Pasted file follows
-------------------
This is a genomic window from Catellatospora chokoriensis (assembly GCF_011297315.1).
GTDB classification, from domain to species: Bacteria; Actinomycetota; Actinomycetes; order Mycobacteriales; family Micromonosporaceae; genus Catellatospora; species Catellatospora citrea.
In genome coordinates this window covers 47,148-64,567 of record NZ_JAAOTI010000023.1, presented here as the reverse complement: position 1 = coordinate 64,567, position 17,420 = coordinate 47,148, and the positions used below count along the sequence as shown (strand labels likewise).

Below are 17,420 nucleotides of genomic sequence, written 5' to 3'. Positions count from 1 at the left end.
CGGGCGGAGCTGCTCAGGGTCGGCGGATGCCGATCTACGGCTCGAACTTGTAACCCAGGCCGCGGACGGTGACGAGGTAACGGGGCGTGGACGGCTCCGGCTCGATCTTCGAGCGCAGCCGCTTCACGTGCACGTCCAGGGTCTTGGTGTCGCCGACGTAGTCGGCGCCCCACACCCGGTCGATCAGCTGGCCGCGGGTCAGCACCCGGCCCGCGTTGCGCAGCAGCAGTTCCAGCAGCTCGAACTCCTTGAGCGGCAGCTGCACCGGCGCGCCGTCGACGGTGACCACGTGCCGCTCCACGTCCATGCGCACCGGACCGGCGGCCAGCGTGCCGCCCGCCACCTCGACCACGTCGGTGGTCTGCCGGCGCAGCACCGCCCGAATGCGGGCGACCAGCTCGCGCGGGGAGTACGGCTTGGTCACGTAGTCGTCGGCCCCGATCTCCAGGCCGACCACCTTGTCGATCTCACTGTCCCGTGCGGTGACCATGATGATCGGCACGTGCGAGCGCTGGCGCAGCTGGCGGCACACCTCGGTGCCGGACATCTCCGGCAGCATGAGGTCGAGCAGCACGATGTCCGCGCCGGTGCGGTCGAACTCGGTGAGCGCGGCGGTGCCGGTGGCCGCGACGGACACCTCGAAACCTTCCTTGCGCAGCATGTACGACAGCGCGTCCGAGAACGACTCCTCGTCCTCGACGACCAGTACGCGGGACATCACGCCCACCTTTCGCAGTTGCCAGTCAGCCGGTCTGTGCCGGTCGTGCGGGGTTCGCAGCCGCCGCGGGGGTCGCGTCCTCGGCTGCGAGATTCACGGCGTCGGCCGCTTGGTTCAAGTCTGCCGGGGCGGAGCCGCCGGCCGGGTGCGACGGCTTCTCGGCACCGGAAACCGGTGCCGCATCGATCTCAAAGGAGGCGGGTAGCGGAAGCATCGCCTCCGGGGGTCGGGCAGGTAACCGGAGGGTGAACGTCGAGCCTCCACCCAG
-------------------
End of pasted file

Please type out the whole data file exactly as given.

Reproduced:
This is a genomic window from Catellatospora chokoriensis (assembly GCF_011297315.1).
GTDB classification, from domain to species: Bacteria; Actinomycetota; Actinomycetes; order Mycobacteriales; family Micromonosporaceae; genus Catellatospora; species Catellatospora citrea.
In genome coordinates this window covers 47,148-64,567 of record NZ_JAAOTI010000023.1, presented here as the reverse complement: position 1 = coordinate 64,567, position 17,420 = coordinate 47,148, and the positions used below count along the sequence as shown (strand labels likewise).

Below are 17,420 nucleotides of genomic sequence, written 5' to 3'. Positions count from 1 at the left end.
CGGGCGGAGCTGCTCAGGGTCGGCGGATGCCGATCTACGGCTCGAACTTGTAACCCAGGCCGCGGACGGTGACGAGGTAACGGGGCGTGGACGGCTCCGGCTCGATCTTCGAGCGCAGCCGCTTCACGTGCACGTCCAGGGTCTTGGTGTCGCCGACGTAGTCGGCGCCCCACACCCGGTCGATCAGCTGGCCGCGGGTCAGCACCCGGCCCGCGTTGCGCAGCAGCAGTTCCAGCAGCTCGAACTCCTTGAGCGGCAGCTGCACCGGCGCGCCGTCGACGGTGACCACGTGCCGCTCCACGTCCATGCGCACCGGACCGGCGGCCAGCGTGCCGCCCGCCACCTCGACCACGTCGGTGGTCTGCCGGCGCAGCACCGCCCGAATGCGGGCGACCAGCTCGCGCGGGGAGTACGGCTTGGTCACGTAGTCGTCGGCCCCGATCTCCAGGCCGACCACCTTGTCGATCTCACTGTCCCGTGCGGTGACCATGATGATCGGCACGTGCGAGCGCTGGCGCAGCTGGCGGCACACCTCGGTGCCGGACATCTCCGGCAGCATGAGGTCGAGCAGCACGATGTCCGCGCCGGTGCGGTCGAACTCGGTGAGCGCGGCGGTGCCGGTGGCCGCGACGGACACCTCGAAACCTTCCTTGCGCAGCATGTACGACAGCGCGTCCGAGAACGACTCCTCGTCCTCGACGACCAGTACGCGGGACATCACGCCCACCTTTCGCAGTTGCCAGTCAGCCGGTCTGTGCCGGTCGTGCGGGGTTCGCAGCCGCCGCGGGGGTCGCGTCCTCGGCTGCGAGATTCACGGCGTCGGCCGCTTGGTTCAAGTCTGCCGGGGCGGAGCCGCCGGCCGGGTGCGACGGCTTCTCGGCACCGGAAACCGGTGCCGCATCGATCTCAAAGGAGGCGGGTAGCGGAAGCATCGCCTCCGGGGGTCGGGCAGGTAACCGGAGGGTGAACGTCGAGCCTCCACCCAG